Sarepta Therapeutics $SRPT has revealed a promising, early snapshot of results for its second gene therapy program in patients with a progressive muscle degenerative disorder — months after reporting encouraging data for its Duchenne gene therapy, as the company fortifies its status as a bonafide gene therapy player. And the results inspired a $165 million buyout.
On Wednesday, Sarepta divulged data from three patients in the first cohort of an open-label Phase I/II study testing the use of an experimental gene therapy — MYO-101 — in limb girdle muscular dystrophy (LGMD), a group of rare progressive genetic disorders characterized by wasting and weakness of the voluntary muscles of the hip and shoulder areas (limb-girdle area) that have no approved treatments.
The therapy — which infuses the corrective gene using a virus as a vehicle — is designed to treat LGMD2E, also known as beta-sarcoglycanopathy, a severe form of LGMD characterized by progressive muscle fiber loss, inflammation and muscle fiber replacement with fat and fibrotic tissue.
MYO-101, along with four other experimental LGMD gene therapies, was in-licensed for $60 million by Sarepta last May from a private biotech called Myonexus (which burst onto the scene with $2.5 million in seed funding in 2017). On Wednesday, Sarepta said it had exercised its option to buy the company for $165 million.
Trial data on the three patients showed the therapy rejuvenated the production, by an average of 51%, of beta-sarcoglycan, the protein required for muscle function that is missing in this patient population. The data were measured following a muscle biopsy 60 days following infusion.
Whether the enhanced production of the beta-sarcoglycan translates to functional improvements remains to be seen, and the company will provide those data as it analyzes them at an upcoming medical meeting.
Credit Suisse’s Martin Auster predicted that the evidence of potential functional improvements versus natural history data would be made at the MDA conference scheduled for April 13 to 17.
However, based on preclinical data, Sarepta said that functional improvements are seen with more than a 20% improvement in beta-sarcoglycan production.
In the trial, one of the secondary endpoints was the reduction in creatine kinase (CK), an enzyme found in the blood that is typically elevated as a result of muscle damage. Initial data showed that MYO-101 dramatically reduced CK levels on average by 90%, Sarepta said.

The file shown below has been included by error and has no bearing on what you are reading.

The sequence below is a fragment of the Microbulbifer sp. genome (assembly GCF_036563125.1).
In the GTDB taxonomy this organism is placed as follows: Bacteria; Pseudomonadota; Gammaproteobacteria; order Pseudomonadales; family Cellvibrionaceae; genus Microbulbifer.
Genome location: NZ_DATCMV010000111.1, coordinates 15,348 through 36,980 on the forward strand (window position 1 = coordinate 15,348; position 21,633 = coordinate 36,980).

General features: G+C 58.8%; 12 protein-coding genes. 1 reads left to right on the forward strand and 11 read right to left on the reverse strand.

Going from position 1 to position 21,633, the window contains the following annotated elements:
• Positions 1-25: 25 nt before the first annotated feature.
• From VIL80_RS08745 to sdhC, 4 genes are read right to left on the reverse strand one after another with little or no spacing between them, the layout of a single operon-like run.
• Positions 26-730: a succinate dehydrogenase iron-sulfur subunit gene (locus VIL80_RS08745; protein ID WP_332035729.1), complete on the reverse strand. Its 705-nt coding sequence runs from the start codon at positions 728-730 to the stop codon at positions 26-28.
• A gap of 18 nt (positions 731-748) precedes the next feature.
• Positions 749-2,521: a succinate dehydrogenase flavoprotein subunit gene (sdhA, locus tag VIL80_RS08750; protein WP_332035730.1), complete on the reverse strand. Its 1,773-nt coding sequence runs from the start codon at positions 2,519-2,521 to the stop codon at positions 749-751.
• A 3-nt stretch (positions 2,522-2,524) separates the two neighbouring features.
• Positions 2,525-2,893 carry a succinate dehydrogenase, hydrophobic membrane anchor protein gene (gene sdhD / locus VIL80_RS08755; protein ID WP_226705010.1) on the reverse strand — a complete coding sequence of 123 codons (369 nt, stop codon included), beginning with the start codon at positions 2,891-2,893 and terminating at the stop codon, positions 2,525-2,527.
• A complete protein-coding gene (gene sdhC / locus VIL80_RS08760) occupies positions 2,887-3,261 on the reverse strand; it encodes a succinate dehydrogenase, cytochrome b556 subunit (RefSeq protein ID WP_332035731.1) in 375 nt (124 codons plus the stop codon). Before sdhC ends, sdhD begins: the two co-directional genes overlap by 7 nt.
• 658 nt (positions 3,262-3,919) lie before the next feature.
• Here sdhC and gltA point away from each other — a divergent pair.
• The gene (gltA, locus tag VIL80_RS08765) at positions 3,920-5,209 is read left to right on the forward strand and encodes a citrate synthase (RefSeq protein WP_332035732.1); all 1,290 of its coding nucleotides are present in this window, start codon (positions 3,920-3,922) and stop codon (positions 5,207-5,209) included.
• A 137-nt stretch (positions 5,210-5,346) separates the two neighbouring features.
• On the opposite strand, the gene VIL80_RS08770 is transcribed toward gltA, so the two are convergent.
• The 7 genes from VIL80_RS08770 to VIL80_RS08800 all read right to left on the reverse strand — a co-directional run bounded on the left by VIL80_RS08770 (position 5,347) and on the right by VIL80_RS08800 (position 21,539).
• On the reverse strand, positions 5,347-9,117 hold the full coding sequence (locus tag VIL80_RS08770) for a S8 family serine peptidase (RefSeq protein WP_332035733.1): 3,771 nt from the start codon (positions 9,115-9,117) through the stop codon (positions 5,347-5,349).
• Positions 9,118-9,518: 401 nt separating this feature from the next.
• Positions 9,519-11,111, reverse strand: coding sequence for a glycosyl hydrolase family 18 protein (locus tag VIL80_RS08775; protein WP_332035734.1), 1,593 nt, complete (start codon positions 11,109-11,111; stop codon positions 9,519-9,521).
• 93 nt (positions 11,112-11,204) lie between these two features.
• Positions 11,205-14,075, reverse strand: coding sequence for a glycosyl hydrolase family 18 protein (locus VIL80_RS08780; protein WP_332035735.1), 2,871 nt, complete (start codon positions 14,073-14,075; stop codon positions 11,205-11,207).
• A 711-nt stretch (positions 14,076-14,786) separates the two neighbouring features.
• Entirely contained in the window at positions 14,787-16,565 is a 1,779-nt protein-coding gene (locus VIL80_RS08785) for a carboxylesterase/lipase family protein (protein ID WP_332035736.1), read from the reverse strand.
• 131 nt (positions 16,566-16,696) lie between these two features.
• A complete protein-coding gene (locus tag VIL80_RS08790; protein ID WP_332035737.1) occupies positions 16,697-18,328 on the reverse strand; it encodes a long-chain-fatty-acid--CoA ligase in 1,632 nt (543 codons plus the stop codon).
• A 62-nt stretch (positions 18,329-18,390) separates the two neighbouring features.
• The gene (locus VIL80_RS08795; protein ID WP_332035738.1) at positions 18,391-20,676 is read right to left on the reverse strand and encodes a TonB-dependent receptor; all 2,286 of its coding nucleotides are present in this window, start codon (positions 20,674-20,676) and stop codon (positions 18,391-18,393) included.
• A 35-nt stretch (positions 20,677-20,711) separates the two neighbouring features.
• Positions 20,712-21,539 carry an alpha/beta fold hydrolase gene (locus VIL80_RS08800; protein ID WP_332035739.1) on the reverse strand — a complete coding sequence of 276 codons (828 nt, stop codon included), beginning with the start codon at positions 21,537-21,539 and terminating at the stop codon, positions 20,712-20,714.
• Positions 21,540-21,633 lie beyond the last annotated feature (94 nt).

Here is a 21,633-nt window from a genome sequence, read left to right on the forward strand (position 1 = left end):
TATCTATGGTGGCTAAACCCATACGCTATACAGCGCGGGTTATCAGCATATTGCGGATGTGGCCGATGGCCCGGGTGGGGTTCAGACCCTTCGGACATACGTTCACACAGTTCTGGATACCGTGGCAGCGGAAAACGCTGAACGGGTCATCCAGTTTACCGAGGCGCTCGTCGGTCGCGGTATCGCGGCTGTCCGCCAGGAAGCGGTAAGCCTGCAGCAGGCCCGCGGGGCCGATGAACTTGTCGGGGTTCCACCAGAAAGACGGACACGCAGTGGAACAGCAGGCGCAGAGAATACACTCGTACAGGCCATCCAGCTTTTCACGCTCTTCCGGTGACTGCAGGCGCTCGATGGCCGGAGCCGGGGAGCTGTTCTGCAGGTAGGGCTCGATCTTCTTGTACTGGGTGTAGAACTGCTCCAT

“We think every measure of effect exceeds expectations and likely puts this program on a fast track to approval,” Baird’s Brian Skorney wrote in a note.
Unlike Duchenne patients, those afflicted with LGMD are typically not treated with steroids as standard, background therapy. In this trial, patients were started on steroids before they were infused with the gene therapy.
Two patients were followed up after 90 days had elevated liver enzymes — an issue that has cropped up in other gene therapy trials such as AveXis’ (Novartis) SMA program — with one deemed as a serious adverse event. However, Sarepta said the lofty liver signal occurred when the patients were tapered off oral steroids, and symptoms resolved upon supplemental steroid treatment.
The cohort data, although early, have a potential read-through to all the limb-girdle programs, Sarepta CEO Doug Ingram said on a conference call with analysts on Wednesday. The company’s shares $SRPT jumped about 8% in early trading.
The promise of gene therapies is intoxicating as they are potential one-shot cures for previously untouchable diseases. In just a little over a year now, Sanofi, Novartis and Roche have all invested in with multibillion-dollar gene therapy M&A deals, snapping up the pioneers in the field. Earlier this week, Roche magnified the enthusiasm with its $4.3 billion bet on Spark Therapeutics $ONCE, a company that has effectively helped a category of blind patients see again.
“While immediate readthrough (of the Sarepta data) goes to LGMD2B and 2C, the promise goes beyond LGMD. We think this is what ultimately drives long-term value here as it makes the foundation behind Roche’s $4.8B Spark acquisition seem enormously speculative and limited in contrast,” Skorney said.
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